End of the world coming? Christian author offers scenario
Best-selling novelist speaks on Syria at Kansas Book Festival
Posted: September 7, 2013 – 8:33pm
New York Times best-selling novelist Joel Rosenberg doesn’t profess to be a clairvoyant or modern-day Nostradaumus, as some have pegged him.
The self-described evangelical Christian with a Jewish upbringing makes it clear he was a failed political consultant who turned to novels without any prior experience — and then oddly parts of or entire plotlines within his geopolitically driven books began to play themselves out (though not precisely) in real life, drawing national attention.
His latest — “Damascus Countdown” — is the last in a series of three novels detailing a scenario in which an Israeli prime minister pre-emptively strikes Iran to take out its nuclear sites and nuclear warheads despite the president of the United States’ warnings not to attack. Iran and Syria then team up to retaliate with weapons of mass destruction.
“That’s fiction,” Rosenberg told a packed audience Saturday inside the Statehouse’s House chambers during a presentation at the 2013 Kansas Book Festival. “That’s the premise of the series, and now we are where we are today.”
This scenario hasn’t come to pass, Rosenberg cautioned, but he said conservative talk show host Sean Hannity has said current events seem “pretty darn close” to what is written in the book series.
Some have linked the series with recent happenings in the Middle East (i.e. Syria) and a Bible prophecy in Isaiah 17 that has been interpreted as predicting the Messiah’s return and Armageddon will be that much closer to reality after Damascus, the capital of Syria, becomes an uninhabitable wasteland from war.
“We are watching the implosion of a modern-era state,” Rosenberg said, rattling off such numbers as 2 million Syrians who have fled, 5 million more internally displaced, and a rising death toll of varying levels of reported severity.
Rosenberg says what he does as a novelist is a sort of “War Games” exercise. He takes what he believes to be worst-case, what-if scenarios and from there postulates what could happen in his lifetime.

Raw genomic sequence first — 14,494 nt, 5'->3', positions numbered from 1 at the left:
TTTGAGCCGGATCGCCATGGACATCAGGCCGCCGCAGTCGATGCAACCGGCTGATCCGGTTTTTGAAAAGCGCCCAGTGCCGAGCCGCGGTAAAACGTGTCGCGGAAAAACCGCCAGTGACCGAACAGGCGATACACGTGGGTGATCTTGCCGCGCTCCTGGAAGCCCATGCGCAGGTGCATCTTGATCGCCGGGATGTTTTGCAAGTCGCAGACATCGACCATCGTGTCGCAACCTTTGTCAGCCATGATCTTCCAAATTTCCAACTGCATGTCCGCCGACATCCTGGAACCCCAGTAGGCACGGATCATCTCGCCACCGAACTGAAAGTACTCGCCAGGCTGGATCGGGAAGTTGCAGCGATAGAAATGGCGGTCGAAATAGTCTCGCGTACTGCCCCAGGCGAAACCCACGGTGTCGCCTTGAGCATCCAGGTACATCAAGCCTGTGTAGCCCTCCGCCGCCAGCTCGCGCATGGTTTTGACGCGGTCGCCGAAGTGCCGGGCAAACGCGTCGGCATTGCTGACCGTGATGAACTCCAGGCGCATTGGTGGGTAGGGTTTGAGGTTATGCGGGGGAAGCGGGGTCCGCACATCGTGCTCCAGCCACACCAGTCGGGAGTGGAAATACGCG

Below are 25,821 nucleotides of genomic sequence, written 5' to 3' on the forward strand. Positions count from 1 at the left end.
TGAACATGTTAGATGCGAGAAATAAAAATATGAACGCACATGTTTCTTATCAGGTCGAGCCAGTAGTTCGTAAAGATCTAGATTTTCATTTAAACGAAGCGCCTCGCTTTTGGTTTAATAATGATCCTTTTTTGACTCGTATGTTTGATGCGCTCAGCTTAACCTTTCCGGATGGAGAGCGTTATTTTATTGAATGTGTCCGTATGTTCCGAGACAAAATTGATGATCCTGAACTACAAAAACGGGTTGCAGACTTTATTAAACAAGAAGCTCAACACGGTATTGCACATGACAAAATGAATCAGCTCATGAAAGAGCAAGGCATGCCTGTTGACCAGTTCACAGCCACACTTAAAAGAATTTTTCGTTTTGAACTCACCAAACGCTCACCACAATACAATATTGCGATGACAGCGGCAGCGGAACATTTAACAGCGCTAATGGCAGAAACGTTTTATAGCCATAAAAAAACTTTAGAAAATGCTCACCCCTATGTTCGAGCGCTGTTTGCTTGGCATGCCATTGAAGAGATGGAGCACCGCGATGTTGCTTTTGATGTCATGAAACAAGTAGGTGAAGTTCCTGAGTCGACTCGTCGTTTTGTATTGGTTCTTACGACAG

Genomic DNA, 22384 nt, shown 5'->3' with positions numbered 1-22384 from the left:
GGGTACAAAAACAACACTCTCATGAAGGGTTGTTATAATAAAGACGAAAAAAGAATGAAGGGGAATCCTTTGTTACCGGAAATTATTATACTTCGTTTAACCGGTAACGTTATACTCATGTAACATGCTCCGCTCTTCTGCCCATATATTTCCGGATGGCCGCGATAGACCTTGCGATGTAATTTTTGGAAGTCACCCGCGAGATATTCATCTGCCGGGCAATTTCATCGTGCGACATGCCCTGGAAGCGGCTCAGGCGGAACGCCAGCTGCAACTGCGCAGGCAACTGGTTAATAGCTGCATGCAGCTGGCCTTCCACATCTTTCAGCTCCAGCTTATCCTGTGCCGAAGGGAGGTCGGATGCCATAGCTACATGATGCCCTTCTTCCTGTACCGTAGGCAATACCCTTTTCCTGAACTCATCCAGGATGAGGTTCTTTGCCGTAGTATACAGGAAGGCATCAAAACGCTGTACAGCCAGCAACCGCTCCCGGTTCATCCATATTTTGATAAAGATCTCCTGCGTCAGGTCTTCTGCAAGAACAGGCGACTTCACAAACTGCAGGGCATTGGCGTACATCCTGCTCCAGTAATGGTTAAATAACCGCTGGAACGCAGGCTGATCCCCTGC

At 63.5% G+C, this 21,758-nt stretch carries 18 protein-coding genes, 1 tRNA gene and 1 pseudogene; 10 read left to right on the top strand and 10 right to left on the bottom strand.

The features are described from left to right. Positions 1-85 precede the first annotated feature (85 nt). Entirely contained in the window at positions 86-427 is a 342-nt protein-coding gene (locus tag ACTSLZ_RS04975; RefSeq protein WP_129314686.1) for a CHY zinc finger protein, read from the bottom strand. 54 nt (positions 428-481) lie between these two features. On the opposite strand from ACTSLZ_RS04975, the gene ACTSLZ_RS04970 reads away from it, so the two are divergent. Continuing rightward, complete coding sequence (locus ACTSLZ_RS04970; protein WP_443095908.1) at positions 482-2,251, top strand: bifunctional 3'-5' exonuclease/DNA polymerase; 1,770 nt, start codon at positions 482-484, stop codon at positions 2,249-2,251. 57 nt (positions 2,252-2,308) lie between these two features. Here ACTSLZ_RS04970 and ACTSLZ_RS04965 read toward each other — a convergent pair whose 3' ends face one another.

“I’m looking at geopolitical trend lines and projecting them forward,” Rosenberg said.
He repeatedly said he doesn’t wish for such scenarios to take place, but the wonder of fiction is that it allows a writer to play out a situation and provoke thoughts and discussion.
“I’m writing these novels because I fear these things will happen,” he said.
He noted that “not everyone agrees on how to interpret Isaiah,” nor a related prophecy in Jeremiah 49. The “confusing” and “controversial” texts don’t explicitly spell out when or how Damascus may fall.
“I don’t want to see it happen,” Rosenberg said. “But it’s going to happen at some point.”
He also said he isn’t saying Damascus will be judged by God this week or that it will even happen in his lifetime, but “for us to put our heads in the sand” and dismiss the prophecy as “hocus-pocus” isn’t an appropriate response.
After his presentation, which elicited repeated laughs as he described how he came to be known and anecdotes about how several world events seemingly were foretold in his novels, Rosenberg took questions from the audience.
A person inquired as to whether anything President Barack Obama says this coming week will change Rosenberg’s feelings about a military strike on Syria, which he is against.
Rosenberg said he doesn’t have confidence that Obama holds enough strength, discipline or morality to correctly handle the situation, though he doesn’t want to see Syrians continue to suffer.
Rosenberg wants the U.S. to succeed, but he doesn’t feel that will happen under Obama. He said he wants to be proven wrong, though.
“It’s painful to say that’s where I think we are,” Rosenberg said, urging people to pray for Obama and other leaders as the Bible